The arrival of these new immigrants has enriched existing local institutions, such as St. Sergius and St. Theodosius, and led to the establishment of entirely new ones. Along Mayfield Road, one can find several Russian cultural institutions established since the 1990s, including the Red Square Party Center, Mayfield Fine Foods, and the large Yeleseyevsky Deli, which sells imported goods from across the post-Soviet space. Along with these have been the establishment of the Banya Tamazonka spa in Cleveland Hts. as well as many restaurants in the Cleveland area, including Restaurant Europa in Pepper Pike, Jubilee Armenian Restaurant in RICHMOND HEIGHTS, and the Ukrainian Olesia’s Place in NORTH ROYALTON, which began as the Odessa Deli in the OLD ARCADE in downtown Cleveland. Since 1993, the bi-weekly Russian-language Cleveland Russian Magazine has been published in the city by Michael Feinstein and in 2002, Bakhtiyar Bakhtiyarov, a Belarusian state television director-turned-dissident, began another Russian-language publication, Prospekt. In June 2016, through the work of community leaders Svetlana Stolyarova and Boris Vinogradsky, the Russian Cultural Garden broke ground alongside the other CULTURAL GARDENS in Cleveland’s ROCKEFELLER PARK. Since 2011, the Cleveland Russian Festival has been celebrated annually at St. Sergius, while Maslenitsa (the Russian Strovetide) has been celebrated annually at the Rockefeller Park Greenhouse since 2015. In 2007, Slavic librarian Victoria Kabo began a Russian book club at the CLEVELAND PUBLIC LIBRARY and, in 2013, she initiated Russian-language children’s programming at the library to serve the needs of the community. Post-Soviet immigrants are well-represented on the faculty of the CLEVELAND INSTITUTE OF MUSIC, including world-renowned artists Sergei Babayan, Dina Kuznetsova, and Ilya and Olga Dubossarskaya Kaler. They continue a tradition of Russian representation in Cleveland’s classical music scene, dating back to the tenure of Russian-born NIKOLAI SOKOLOFF as the first conductor of the CLEVELAND ORCHESTRA.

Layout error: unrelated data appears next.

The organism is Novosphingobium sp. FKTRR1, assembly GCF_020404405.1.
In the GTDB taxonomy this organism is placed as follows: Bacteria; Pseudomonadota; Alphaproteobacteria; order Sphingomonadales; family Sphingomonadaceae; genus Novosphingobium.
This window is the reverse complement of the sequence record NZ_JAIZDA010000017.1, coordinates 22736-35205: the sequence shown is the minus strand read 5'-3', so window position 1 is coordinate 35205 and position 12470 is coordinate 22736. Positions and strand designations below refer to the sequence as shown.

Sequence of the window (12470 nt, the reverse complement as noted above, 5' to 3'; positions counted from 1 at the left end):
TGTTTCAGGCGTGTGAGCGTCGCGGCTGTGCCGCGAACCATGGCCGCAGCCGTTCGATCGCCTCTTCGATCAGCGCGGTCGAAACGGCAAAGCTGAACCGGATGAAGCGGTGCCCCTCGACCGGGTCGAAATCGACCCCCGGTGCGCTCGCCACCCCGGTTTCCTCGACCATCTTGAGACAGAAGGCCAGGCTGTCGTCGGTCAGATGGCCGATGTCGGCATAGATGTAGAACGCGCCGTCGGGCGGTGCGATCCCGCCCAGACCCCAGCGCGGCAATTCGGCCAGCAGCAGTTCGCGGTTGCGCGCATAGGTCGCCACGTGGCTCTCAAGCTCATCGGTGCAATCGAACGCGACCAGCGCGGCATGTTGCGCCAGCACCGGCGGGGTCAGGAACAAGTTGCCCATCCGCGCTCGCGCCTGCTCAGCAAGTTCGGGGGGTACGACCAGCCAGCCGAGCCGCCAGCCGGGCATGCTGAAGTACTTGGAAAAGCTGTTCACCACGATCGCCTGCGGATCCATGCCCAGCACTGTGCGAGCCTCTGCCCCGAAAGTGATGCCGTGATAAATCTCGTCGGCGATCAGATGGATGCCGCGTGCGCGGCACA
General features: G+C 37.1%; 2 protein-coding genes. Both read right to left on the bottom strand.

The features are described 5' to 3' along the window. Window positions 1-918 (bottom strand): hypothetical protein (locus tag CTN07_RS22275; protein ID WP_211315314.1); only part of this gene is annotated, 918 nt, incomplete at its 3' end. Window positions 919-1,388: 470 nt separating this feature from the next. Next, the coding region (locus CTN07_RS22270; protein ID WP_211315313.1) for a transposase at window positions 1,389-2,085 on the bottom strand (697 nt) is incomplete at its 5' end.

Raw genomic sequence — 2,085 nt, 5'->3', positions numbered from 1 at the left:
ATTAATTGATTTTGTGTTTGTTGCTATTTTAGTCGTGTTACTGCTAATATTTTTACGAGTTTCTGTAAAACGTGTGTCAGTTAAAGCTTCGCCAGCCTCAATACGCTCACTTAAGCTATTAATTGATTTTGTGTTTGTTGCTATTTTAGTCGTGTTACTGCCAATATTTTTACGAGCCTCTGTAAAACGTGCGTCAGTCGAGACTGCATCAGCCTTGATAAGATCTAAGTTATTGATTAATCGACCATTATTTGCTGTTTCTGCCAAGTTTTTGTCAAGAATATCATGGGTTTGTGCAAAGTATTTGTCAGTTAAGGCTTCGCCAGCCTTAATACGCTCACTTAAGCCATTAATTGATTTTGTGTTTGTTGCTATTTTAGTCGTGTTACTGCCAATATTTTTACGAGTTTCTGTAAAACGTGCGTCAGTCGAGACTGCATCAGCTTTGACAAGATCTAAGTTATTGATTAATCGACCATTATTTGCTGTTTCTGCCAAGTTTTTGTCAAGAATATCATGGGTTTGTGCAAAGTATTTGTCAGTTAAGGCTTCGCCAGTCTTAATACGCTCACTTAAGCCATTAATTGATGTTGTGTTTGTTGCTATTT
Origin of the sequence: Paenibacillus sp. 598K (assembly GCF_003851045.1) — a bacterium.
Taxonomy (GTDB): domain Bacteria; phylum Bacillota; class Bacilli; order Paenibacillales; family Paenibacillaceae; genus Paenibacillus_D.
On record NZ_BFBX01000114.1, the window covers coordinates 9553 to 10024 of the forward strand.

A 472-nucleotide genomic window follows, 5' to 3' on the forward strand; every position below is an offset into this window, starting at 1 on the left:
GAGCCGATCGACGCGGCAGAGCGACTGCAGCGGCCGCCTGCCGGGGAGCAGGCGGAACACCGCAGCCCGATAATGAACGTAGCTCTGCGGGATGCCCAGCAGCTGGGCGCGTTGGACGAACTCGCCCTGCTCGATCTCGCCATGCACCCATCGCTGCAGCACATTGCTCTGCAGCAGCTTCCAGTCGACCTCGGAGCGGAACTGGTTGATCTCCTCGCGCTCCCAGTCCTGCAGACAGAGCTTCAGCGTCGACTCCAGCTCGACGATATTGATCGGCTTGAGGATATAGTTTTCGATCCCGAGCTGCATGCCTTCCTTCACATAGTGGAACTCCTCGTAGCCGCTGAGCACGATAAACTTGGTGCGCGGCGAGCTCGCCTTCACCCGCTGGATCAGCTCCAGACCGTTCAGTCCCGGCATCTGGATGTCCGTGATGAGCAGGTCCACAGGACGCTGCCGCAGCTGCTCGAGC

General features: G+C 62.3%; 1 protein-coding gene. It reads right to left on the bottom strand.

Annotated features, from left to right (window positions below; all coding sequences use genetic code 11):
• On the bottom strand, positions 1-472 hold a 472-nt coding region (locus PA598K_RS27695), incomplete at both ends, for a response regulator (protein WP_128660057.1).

Russian cultural figures have a long history of visiting Cleveland. In 1922 and 1925 respectively, Russian Silver Age poets Sergei Yesenin and Vladimir Mayakovsky visited the city, while the Odessa-born satirists Ilf and Petrov arrived in Cleveland in 1935 during their American Road Trip. In summer 2006, Russian-American journalist Vladimir Pozner and Russian TV host Ivan Urgant came to Cleveland as part of their quest to retrace Ilf and Petrov’s journey. Since the arrival of the post-Soviet immigrant community, visits by high-profile Russian writers, poets, actors, singers, and musicians have become much more frequent. Narine Abgaryan, Dmitri Bykov, Konstantin Khabensky, Yuliy Kim, Tatyana Tolstaya, Lyudmila Ulitskaya, Vladimir Voinovich, and Mikhail Yefremov are only a few of the big names who have visited Cleveland since 1997 with the sponsorship of local cultural patron Zhanna Magaram. Moreover, since June 2010, a three-day Russian cultural festival “Balaganchik” has been held annually in East Rochester, OH, 85 miles south of Cleveland, bringing together Russian-language musicians and performers from all parts of Russia and the post-Soviet space, as well as the US, Canada, and Israel.